He says amphibians may die on contact or may become more susceptible to disease. They may also develop mutated body parts, if eggs had been laid when the spraying occurs. But frogs will not pass on a mutation to their future offspring. At this time of year, there should be no eggs; however, Ramcharan says there could be “longer-lived tadpoles” that could be impacted.

Amphibians consume moths and other insects, and Ramcharan says glyphosate can negatively impact the general biodiversity of a forest, which may render it more vulnerable to climate change and invasive species.

“While there are no direct toxicity effects on animals, there are strong ecological effects,” he says. “If you wipe out the understory of the forest, you wipe out food sources for animals. These also provide cover for animals. You basically change the ecosystem.

“On the other hand, if the forest is going to be harvested anyways, it doesn’t really matter that much to the animals, since their forest will be lost.”

Local group opposes glyphosate

Benjamin Baker, a local activist, is spearheading a group that recently formed to oppose the spraying. He says his coalition, while in its infancy, is trying to raise awareness and galvanize a community response.

“Our land holds water because it has a ground cover and we’re shaded. We actually have the forests in place to hold it here and that’s why we have what we have,” he says. “We take that for granted. … We need to protect it, we can’t just poison it. We’re drinking glyphosate. It’s not good for us, it’s in our water table and in our tap water. Enough is enough. Sometimes you’ve got to put your foot down.”

He says glyphosate is a systemic concern. It kills mycorrhizal fungi and nitrogen-fixing bacteria, as well as foliage. Mycorrhiza enjoy a symbiotic relationship with many plants, thereby contributing to the overall health of the forest.

“Every living thing in a forest is incredibly important, and all things are connected,” he says.

Baker argues the problems associated with glyphosate spraying are cumulative and can lead to devastating consequences.

“Soil that does not contain bacteria or mycorrhiza is often erosive and can have serious issues controlling pH and humidity,” he notes.

“Without trees, there is no shade. With no shade, there is less moisture. With less moisture, there are fewer plant species. With fewer plant species, there are fewer animals, and so on and so forth,” he adds.

The Pest Management Regulatory Agency (PMRA), a division of Health Canada, determined in December 2012 that under laboratory conditions, glyphosate products containing a surfactant, which is used to bind the herbicide to leaves, “are indeed more toxic to amphibians than glyphosate alone. Yet, when seen in the context of all the studies available, these results did not offer credible and compelling evidence that glyphosate products created a serious possibility of an unacceptable risk to the environment.”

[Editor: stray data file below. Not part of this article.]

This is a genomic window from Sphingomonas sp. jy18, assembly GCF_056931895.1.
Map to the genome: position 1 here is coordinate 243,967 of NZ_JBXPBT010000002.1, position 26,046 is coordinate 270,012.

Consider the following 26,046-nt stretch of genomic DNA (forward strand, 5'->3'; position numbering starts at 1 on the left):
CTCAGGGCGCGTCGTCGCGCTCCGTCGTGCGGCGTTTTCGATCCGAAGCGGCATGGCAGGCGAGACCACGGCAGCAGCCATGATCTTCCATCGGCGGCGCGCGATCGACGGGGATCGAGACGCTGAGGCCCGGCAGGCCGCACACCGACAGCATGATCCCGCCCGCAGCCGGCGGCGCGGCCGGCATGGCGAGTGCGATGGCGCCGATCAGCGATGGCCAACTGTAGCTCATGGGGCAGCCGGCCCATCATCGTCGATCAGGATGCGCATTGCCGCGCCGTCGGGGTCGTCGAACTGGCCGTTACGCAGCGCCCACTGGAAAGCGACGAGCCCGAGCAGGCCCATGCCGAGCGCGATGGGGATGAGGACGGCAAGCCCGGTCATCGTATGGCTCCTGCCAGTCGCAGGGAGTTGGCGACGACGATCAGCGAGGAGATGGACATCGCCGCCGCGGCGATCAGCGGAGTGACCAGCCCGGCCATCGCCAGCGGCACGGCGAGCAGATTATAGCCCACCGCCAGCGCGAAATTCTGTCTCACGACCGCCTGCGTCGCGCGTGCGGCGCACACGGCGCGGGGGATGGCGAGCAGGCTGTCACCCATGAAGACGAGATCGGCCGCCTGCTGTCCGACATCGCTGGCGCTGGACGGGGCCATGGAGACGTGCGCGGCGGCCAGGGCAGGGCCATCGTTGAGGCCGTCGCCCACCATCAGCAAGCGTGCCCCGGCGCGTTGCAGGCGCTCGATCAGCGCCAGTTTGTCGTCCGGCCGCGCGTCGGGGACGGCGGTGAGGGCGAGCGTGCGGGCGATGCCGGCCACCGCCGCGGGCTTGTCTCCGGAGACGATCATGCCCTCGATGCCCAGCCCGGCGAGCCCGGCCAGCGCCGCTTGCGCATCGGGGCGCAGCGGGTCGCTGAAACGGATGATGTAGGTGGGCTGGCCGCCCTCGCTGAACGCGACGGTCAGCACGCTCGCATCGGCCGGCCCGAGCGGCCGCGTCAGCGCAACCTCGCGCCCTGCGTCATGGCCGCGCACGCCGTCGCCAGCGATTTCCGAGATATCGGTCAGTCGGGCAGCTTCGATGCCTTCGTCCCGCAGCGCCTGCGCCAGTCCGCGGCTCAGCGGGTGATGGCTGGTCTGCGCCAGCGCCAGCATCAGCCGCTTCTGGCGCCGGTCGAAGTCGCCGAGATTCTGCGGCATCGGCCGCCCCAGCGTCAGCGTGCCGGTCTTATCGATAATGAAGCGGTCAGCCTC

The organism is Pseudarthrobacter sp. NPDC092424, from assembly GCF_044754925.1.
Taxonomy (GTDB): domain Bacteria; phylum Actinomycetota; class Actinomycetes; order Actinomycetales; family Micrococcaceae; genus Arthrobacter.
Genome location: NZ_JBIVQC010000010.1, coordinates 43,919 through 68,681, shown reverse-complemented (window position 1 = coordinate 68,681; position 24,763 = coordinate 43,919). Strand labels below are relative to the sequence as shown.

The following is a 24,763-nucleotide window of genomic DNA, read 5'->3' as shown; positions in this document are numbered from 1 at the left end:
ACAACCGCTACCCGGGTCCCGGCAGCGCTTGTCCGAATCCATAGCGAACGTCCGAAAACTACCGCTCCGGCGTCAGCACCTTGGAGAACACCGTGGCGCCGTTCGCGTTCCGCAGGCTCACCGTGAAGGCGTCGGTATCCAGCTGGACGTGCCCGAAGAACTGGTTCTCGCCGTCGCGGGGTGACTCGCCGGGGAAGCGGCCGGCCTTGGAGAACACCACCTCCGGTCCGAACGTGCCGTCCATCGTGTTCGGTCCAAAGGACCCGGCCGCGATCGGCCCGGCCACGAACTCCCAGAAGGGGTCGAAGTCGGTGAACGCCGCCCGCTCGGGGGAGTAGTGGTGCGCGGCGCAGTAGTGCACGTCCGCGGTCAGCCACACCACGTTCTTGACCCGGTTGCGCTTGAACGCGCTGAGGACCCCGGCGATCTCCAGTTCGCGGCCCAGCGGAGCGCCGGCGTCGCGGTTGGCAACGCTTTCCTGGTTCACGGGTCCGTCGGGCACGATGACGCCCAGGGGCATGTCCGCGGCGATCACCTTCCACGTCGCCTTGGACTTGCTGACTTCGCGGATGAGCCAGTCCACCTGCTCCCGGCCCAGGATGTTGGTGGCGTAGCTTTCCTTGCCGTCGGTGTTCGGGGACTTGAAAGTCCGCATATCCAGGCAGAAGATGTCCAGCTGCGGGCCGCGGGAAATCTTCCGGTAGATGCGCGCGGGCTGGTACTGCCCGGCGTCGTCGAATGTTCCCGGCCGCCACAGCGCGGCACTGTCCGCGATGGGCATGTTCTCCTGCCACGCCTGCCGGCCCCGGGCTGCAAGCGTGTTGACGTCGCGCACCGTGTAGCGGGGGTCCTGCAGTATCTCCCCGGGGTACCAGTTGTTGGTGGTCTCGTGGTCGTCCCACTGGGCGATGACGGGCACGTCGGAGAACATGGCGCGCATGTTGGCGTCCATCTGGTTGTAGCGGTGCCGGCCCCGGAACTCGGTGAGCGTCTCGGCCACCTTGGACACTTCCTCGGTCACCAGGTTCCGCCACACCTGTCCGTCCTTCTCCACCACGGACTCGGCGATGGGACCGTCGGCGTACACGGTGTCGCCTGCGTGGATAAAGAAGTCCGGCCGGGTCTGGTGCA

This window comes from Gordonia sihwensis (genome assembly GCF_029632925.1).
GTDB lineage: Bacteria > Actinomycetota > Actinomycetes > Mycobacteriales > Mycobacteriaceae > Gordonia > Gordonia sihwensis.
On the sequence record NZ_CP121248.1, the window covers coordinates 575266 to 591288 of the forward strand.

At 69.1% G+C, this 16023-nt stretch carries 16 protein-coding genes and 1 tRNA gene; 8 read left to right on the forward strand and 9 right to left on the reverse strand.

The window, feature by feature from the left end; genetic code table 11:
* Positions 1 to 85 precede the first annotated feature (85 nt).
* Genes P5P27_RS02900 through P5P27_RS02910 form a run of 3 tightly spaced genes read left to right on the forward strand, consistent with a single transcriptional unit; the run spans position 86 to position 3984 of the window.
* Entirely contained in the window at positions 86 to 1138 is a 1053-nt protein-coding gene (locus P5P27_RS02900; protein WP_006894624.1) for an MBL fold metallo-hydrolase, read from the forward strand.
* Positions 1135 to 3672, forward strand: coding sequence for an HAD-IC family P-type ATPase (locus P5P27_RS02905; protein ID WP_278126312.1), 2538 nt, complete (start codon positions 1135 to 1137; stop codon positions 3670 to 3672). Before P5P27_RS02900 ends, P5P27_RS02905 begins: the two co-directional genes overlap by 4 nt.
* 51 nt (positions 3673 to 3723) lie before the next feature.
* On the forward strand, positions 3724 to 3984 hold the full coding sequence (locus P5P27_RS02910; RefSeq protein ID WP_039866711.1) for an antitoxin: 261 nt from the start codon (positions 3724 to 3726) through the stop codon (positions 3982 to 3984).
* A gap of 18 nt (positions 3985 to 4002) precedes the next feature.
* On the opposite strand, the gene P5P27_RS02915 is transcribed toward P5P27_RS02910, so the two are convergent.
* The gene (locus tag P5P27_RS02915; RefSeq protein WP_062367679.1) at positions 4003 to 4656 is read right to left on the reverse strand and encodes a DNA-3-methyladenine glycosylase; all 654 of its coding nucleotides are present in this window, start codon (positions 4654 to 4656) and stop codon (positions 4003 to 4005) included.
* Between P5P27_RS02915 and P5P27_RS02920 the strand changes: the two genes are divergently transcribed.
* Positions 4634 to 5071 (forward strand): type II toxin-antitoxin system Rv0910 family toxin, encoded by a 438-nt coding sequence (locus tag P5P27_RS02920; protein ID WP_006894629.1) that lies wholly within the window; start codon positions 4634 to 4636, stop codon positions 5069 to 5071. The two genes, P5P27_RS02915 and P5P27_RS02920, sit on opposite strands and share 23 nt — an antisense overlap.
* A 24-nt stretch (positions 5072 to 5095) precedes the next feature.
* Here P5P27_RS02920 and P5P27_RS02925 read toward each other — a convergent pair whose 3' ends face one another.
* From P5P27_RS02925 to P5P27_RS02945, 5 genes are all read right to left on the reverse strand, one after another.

Early results from ongoing field studies have shown no ” significant effects on breeding effort, reproductive success, or abundance and fitness of wood frogs in herbicide-treated areas,” according to the PMRA.

Danger to human health disputed

The degree to which glyphosate may be carcinogenic to humans is disputed. The U.S. Environmental Protection Agency (EPA) has determined the herbicide is non-carcinogenic; however, a 2001 study by Canadian researchers found “an increased risk of non-Hodgkin’s lymphoma associated with glyphosate use, and the risk was associated with increases in the number of days used per year,” according to a 2006 report prepared for NorthWatch, a coalition of environmental groups in northeastern Ontario, by Dr. Susan Sang, a former senior conservation manager for the World Wildlife Fund. Sang has more than 15 years experience in environmental contaminant research.

People are advised to stay out of the forest block for 24 hours following a spray. Afterwards, Maki, an avid paddler and outdoorsman, says he would not hesitate to let his own child play in a spray block.

Ramcharan concedes that at the doses foresters typically apply, there will be effects on the forest ecosystem, but he points out there are no direct toxicity effects on humans.

“In general, glyphosate is the herbicide I would be least worried about. There are lots of other nastier things out there. It’s not benign, but in terms of direct toxicity, it’s not as bad as other things they could be using. In terms of ecological effects, it’s the same as other herbicides – it could have devastating effects. You’re taking out so much of the ground cover in the forest – it’s almost like a selective burn of everything except for the conifers.”

The Sudbury Star published this story on Sept. 3, 2013